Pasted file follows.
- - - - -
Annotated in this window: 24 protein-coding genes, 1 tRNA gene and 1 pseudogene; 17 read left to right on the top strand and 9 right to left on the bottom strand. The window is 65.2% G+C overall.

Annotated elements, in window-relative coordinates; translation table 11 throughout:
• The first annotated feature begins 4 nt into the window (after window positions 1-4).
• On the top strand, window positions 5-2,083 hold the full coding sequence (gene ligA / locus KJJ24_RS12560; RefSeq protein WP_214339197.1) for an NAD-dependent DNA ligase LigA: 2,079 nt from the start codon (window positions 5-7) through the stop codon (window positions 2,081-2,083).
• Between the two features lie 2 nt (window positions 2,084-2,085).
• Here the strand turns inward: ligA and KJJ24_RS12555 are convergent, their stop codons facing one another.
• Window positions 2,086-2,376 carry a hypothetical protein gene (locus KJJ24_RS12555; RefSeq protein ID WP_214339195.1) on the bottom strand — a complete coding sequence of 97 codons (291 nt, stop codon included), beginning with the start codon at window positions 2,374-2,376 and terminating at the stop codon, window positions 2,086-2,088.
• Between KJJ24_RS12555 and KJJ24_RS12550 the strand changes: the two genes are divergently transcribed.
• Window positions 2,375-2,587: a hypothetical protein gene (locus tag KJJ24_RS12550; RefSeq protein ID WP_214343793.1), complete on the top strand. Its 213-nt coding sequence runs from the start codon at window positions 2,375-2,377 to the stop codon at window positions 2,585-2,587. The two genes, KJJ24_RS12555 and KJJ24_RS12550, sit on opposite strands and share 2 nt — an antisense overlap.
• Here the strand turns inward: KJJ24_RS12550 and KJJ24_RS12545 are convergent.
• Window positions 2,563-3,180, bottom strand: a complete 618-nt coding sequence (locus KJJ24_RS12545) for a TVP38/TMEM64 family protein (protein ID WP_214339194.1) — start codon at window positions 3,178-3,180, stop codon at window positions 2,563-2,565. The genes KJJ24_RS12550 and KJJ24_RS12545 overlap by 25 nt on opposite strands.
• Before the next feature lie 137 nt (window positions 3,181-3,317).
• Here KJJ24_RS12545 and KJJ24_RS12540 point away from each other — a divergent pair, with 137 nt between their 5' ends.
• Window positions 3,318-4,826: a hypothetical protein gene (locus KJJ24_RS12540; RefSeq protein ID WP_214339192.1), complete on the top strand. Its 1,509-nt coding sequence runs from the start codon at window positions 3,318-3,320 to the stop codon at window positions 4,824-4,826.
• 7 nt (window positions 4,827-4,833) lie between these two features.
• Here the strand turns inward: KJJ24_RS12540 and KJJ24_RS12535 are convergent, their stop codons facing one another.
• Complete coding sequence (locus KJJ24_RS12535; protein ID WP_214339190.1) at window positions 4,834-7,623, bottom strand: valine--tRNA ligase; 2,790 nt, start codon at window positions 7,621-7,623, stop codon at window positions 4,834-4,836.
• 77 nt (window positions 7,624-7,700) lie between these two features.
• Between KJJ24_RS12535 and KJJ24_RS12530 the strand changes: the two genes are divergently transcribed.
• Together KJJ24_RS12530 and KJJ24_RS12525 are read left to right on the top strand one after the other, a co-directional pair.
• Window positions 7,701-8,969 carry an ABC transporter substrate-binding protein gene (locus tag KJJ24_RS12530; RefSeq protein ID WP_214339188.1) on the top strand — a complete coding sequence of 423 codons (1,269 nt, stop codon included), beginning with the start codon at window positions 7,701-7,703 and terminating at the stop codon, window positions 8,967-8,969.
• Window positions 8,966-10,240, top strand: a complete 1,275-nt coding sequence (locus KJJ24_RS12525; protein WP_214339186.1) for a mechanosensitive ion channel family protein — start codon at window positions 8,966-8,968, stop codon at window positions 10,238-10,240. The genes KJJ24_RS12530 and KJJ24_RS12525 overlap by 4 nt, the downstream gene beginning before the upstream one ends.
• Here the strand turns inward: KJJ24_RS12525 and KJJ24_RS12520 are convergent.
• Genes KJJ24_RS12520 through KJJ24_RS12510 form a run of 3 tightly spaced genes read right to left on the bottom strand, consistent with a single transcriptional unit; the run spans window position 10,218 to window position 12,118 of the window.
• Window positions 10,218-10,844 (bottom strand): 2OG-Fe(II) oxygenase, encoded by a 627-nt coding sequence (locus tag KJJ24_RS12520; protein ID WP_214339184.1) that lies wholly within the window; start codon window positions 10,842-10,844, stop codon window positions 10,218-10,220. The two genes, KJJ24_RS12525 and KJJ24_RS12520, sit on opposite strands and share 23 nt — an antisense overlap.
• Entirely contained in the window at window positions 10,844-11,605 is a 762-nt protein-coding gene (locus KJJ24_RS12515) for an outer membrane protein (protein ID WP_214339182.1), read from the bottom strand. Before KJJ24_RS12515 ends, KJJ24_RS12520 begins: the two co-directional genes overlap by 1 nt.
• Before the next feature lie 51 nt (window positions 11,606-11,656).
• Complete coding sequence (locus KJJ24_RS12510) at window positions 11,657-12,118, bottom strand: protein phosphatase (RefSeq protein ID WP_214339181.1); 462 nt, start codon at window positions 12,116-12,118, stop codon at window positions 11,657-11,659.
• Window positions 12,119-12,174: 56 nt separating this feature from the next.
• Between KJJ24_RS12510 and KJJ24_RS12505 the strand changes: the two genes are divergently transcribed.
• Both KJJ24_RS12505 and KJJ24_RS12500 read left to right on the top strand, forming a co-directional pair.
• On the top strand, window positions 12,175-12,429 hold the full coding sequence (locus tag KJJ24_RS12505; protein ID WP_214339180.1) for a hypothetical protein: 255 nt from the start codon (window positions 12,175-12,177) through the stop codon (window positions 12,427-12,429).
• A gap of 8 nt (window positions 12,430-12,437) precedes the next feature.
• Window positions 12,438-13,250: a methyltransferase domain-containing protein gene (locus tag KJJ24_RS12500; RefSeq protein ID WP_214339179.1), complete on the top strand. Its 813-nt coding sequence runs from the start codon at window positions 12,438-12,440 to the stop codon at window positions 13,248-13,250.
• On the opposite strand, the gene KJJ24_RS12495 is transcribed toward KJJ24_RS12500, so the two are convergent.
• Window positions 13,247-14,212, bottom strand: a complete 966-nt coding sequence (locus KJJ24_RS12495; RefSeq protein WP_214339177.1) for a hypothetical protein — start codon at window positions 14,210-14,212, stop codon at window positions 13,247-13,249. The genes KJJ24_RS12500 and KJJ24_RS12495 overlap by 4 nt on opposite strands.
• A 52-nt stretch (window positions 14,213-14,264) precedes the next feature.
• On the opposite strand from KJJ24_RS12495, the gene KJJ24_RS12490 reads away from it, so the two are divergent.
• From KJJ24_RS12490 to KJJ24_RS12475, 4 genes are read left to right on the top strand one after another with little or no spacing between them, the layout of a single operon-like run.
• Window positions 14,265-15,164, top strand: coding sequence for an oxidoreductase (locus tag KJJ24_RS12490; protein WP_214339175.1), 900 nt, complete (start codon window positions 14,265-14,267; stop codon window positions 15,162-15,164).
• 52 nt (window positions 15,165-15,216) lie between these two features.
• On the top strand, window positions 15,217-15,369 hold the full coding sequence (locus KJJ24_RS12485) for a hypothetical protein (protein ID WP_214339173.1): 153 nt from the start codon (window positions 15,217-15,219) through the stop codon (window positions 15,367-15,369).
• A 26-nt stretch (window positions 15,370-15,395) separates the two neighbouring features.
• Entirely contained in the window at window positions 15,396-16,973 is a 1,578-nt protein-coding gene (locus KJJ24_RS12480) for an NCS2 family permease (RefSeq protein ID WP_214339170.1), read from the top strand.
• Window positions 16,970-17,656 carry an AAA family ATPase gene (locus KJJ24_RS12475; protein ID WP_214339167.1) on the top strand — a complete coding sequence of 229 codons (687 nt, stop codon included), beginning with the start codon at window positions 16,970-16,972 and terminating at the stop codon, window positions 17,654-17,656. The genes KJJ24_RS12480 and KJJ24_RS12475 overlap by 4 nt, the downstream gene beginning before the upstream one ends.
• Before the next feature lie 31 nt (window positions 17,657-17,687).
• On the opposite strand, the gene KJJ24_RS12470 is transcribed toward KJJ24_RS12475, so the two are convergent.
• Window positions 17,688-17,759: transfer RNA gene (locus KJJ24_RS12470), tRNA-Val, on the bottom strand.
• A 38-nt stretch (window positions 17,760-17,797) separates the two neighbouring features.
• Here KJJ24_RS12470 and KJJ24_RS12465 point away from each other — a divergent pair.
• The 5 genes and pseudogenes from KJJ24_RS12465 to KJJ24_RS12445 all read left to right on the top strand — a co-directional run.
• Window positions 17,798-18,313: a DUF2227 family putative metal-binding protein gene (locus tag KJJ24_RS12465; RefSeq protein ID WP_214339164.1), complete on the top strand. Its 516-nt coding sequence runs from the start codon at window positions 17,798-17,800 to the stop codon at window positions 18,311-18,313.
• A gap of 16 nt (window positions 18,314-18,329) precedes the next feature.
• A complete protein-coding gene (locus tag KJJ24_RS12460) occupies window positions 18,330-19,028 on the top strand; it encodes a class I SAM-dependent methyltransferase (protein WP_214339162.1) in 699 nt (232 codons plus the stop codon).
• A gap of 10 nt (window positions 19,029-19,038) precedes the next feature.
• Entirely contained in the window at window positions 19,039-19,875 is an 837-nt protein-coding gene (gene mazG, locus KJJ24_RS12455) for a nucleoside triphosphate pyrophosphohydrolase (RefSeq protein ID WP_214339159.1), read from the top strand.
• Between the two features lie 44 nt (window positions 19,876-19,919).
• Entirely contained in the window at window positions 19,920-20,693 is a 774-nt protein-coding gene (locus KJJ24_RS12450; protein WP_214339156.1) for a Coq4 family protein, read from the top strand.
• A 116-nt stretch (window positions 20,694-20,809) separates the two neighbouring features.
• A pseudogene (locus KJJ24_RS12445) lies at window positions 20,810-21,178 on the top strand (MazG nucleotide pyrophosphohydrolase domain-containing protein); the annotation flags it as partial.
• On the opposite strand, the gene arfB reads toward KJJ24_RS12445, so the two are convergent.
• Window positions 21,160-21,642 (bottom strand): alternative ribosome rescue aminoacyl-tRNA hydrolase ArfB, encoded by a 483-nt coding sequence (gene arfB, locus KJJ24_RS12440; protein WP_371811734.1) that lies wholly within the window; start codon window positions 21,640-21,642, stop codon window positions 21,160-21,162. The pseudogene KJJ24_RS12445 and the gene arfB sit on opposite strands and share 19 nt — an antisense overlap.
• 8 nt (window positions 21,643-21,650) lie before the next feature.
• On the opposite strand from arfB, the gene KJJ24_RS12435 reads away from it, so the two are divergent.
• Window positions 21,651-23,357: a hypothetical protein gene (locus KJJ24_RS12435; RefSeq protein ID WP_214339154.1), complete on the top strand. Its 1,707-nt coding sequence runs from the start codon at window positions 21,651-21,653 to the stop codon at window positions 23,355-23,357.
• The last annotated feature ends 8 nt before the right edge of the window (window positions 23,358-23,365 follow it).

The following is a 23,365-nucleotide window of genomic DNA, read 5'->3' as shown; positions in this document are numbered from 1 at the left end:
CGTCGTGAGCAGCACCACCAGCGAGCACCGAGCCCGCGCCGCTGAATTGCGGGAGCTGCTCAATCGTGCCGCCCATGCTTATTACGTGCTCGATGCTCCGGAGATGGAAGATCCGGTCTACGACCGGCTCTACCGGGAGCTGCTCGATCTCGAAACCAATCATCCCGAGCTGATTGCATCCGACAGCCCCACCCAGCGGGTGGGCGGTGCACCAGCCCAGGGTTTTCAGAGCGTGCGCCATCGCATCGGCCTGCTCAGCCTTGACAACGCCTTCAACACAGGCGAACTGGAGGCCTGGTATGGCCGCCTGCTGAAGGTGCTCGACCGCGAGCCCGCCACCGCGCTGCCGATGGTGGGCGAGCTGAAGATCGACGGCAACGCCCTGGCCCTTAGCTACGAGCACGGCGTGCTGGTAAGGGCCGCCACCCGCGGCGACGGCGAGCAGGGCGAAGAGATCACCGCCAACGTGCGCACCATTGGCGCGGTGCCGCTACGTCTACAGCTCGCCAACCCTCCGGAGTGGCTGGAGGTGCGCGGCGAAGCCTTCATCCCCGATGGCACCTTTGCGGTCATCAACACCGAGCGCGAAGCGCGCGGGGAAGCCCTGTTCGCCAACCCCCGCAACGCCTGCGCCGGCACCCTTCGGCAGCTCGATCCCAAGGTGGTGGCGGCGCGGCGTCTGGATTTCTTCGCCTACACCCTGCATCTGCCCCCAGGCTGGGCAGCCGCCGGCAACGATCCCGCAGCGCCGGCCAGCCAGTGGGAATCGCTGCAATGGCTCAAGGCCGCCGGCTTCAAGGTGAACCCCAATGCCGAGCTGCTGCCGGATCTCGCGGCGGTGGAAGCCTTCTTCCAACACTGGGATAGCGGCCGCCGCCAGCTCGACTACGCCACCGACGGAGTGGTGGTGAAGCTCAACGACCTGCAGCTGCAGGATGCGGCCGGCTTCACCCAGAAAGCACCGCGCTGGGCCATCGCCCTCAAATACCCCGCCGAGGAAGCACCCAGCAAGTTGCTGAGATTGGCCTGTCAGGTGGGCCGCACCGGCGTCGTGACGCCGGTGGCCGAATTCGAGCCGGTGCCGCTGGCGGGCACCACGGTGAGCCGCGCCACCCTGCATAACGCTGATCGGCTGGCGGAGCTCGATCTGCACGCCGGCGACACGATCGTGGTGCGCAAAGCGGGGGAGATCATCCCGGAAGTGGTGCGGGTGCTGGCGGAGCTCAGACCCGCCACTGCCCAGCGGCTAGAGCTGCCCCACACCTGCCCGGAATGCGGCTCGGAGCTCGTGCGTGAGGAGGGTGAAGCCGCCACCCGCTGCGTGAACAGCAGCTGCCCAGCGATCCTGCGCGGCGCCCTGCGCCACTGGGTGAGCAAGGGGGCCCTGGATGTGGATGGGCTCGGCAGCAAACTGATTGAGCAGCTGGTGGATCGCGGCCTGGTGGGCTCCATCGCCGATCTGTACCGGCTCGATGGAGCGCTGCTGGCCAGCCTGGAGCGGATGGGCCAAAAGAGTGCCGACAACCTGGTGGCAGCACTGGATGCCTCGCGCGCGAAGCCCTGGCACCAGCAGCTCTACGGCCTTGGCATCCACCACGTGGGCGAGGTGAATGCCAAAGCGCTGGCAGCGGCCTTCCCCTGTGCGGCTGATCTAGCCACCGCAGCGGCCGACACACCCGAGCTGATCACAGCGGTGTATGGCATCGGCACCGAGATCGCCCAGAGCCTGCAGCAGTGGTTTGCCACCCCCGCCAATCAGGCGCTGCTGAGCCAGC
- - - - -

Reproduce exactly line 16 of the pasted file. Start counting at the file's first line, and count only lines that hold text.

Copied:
• Here the strand turns inward: KJJ24_RS12540 and KJJ24_RS12535 are convergent, their stop codons facing one another.